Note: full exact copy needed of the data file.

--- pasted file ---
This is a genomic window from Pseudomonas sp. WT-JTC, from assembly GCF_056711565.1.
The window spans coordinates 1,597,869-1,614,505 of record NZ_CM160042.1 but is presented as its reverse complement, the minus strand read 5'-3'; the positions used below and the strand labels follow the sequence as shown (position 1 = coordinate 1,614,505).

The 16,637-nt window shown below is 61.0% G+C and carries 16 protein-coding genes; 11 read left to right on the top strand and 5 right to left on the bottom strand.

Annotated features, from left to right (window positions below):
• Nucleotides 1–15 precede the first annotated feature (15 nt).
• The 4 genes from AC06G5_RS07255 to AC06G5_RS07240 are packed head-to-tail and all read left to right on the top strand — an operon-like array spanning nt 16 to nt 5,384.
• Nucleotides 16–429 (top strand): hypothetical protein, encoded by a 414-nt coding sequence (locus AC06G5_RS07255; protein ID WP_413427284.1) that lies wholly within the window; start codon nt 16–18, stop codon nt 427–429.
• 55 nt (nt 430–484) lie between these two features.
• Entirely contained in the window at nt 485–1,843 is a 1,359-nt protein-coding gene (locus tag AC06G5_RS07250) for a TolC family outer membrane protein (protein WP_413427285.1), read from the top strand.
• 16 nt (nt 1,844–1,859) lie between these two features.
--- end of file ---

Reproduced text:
This is a genomic window from Pseudomonas sp. WT-JTC, from assembly GCF_056711565.1.
The window spans coordinates 1,597,869-1,614,505 of record NZ_CM160042.1 but is presented as its reverse complement, the minus strand read 5'-3'; the positions used below and the strand labels follow the sequence as shown (position 1 = coordinate 1,614,505).

The 16,637-nt window shown below is 61.0% G+C and carries 16 protein-coding genes; 11 read left to right on the top strand and 5 right to left on the bottom strand.

Annotated features, from left to right (window positions below):
• Nucleotides 1–15 precede the first annotated feature (15 nt).
• The 4 genes from AC06G5_RS07255 to AC06G5_RS07240 are packed head-to-tail and all read left to right on the top strand — an operon-like array spanning nt 16 to nt 5,384.
• Nucleotides 16–429 (top strand): hypothetical protein, encoded by a 414-nt coding sequence (locus AC06G5_RS07255; protein ID WP_413427284.1) that lies wholly within the window; start codon nt 16–18, stop codon nt 427–429.
• 55 nt (nt 430–484) lie between these two features.
• Entirely contained in the window at nt 485–1,843 is a 1,359-nt protein-coding gene (locus tag AC06G5_RS07250) for a TolC family outer membrane protein (protein WP_413427285.1), read from the top strand.
• 16 nt (nt 1,844–1,859) lie between these two features.